Like any business, a farm is more profitable when it is more efficient. Key to farm efficiency is the spatial relationship of fields and buildings. Location and distance must be considered when arranging the placement of farm structures. Depending on the type of farm and on neighboring properties, a farmer looks to reduce labor-hours overall while maximizing production per hour. Less travel and transport to and from outbuildings helps to achieve these economic ends.
Surveying the Property
Farmers will look at the land itself prior to putting their imprints on the landscape. The legal boundaries, abutting properties and nearest water supplies are of prime importance at the preliminary stage. Topography and elevation readings dictate how irrigation systems and drainage tiles are laid out. In the same way, surrounding roads influence how driveways and pathways are designed. Finally, the landowner will make sure that all legal impediments, such as restrictive covenants or easements, are accounted for.
Protection from Elements
Properties that slope toward the northeast are considered optimal in terms of receiving sunlight and, more importantly, providing a bulwark against strong winds. Yet there are ways to buffer the winds if the incline is not so favorable. Planting trees around the perimeter of the property is advisable. Moreover, planting trees around individual growing and foraging plots further defends the commodities while sparing neighbors some of the wind-borne particles and odors that are part of a farm operation. The placement of a storage barn or livestock housing can also serve to protect the fields from strong winds. Farmers benefit from a study of local weather patterns.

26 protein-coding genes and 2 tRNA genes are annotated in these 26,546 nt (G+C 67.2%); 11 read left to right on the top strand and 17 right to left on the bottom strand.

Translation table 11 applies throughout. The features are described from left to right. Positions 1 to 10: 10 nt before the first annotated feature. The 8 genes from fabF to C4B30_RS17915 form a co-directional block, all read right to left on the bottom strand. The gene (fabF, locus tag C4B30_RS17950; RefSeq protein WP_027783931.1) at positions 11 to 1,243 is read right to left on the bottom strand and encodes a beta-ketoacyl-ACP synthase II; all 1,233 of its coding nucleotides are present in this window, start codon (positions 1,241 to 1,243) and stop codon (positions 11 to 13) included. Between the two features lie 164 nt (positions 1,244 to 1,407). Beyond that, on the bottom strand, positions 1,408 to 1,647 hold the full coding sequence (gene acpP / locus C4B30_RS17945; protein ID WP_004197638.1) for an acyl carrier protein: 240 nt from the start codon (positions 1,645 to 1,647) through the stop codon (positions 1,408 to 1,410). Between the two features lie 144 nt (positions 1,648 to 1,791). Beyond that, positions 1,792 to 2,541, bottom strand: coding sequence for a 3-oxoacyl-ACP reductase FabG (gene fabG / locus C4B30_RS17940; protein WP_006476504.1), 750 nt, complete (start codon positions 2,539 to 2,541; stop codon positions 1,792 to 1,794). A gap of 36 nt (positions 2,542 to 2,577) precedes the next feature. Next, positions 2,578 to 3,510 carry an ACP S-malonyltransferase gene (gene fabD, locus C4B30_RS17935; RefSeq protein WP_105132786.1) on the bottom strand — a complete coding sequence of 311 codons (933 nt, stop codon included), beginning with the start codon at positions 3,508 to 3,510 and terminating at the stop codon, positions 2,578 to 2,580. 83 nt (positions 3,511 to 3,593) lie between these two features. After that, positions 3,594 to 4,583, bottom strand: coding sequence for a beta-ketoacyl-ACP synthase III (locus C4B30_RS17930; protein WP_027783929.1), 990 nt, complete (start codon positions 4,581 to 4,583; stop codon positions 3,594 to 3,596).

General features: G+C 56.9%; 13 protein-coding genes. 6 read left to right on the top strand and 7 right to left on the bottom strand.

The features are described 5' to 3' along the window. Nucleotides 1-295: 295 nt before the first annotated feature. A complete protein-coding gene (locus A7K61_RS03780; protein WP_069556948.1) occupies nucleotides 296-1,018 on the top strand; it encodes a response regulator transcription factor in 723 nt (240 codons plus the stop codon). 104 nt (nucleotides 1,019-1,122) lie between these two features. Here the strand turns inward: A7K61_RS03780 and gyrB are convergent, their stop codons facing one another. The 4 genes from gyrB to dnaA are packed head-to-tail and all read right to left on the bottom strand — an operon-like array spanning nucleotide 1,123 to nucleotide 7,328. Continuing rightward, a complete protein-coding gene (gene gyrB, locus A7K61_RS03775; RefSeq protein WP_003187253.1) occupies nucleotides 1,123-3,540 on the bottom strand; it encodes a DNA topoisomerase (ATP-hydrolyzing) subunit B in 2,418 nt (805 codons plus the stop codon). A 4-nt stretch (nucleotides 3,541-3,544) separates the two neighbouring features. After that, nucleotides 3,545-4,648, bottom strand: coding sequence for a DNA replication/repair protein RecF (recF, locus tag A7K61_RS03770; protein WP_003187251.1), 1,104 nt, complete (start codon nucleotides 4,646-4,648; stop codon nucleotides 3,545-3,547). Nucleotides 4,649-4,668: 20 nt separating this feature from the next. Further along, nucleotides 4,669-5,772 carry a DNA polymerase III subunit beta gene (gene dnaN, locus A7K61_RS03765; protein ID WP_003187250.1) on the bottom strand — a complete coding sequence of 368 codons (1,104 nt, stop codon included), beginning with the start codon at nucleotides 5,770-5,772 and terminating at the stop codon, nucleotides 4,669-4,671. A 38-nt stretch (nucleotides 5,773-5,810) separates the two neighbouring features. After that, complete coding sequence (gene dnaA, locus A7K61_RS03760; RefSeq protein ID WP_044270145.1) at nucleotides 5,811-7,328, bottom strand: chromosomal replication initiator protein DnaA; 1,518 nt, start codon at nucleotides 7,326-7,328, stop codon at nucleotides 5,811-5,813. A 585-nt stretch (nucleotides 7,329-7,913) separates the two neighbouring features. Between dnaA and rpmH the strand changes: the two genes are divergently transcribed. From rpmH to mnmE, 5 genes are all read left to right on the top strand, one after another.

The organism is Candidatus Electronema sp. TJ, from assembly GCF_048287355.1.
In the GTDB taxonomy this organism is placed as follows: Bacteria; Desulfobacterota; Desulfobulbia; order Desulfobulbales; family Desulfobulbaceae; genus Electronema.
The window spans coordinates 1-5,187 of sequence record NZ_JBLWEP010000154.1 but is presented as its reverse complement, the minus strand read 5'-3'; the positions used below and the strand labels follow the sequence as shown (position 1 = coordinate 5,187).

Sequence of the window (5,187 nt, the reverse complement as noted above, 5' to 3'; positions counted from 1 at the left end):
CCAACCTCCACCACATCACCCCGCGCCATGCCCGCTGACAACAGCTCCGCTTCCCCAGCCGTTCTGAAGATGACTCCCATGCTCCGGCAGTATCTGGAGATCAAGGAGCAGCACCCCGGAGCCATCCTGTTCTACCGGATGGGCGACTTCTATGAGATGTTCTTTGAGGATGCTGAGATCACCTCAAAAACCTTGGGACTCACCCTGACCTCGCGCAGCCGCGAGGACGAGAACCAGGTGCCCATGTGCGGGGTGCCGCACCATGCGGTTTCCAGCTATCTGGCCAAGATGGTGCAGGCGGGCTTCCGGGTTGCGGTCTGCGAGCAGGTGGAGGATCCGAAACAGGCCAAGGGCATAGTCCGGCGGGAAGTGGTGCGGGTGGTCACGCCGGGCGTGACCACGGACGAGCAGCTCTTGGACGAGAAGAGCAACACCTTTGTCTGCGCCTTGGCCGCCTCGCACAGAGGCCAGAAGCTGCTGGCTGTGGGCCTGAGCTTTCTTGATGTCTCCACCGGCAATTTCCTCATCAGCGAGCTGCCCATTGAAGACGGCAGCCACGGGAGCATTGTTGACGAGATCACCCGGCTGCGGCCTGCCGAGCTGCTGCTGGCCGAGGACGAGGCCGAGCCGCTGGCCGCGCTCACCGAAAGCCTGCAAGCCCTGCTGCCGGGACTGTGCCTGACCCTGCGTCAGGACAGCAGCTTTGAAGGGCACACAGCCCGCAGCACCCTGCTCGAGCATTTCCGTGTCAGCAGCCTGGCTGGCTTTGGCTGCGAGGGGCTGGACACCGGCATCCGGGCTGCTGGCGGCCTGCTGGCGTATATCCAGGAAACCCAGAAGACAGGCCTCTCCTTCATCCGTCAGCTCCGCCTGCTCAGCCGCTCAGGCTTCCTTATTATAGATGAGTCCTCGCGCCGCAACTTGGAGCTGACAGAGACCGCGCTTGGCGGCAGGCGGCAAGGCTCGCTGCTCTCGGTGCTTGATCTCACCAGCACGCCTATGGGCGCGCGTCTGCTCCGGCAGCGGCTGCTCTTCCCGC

To keep soil fertile and healthy, both irrigation and drainage systems are necessary. Having calculated the slope of the land, a farmer will lay his drainage tile with a water destination in mind; he will likewise plan the irrigation with water sources in mind. Locating storage facilities for crops and livestock is best done with water flow in mind. Thus hay barns and hen houses should sit on higher ground with reference to runoff locations. By the same logic, fields should sit down-slope from their water source when possible.
Driveways and pathways should reflect in dimension the types of vehicles that will traverse them. The machines and conveyances used will, in turn, be based on the production volume of the farm. A main artery from the outbuildings to the nearest public road should include tributaries reaching the house, the storage barns and the sheds where the vehicles are parked. Gravel roads will discourage the formation of moss and peat. If space allows, the strategic placement of circles allows drivers to turn without backing up or making cumbersome maneuvers.
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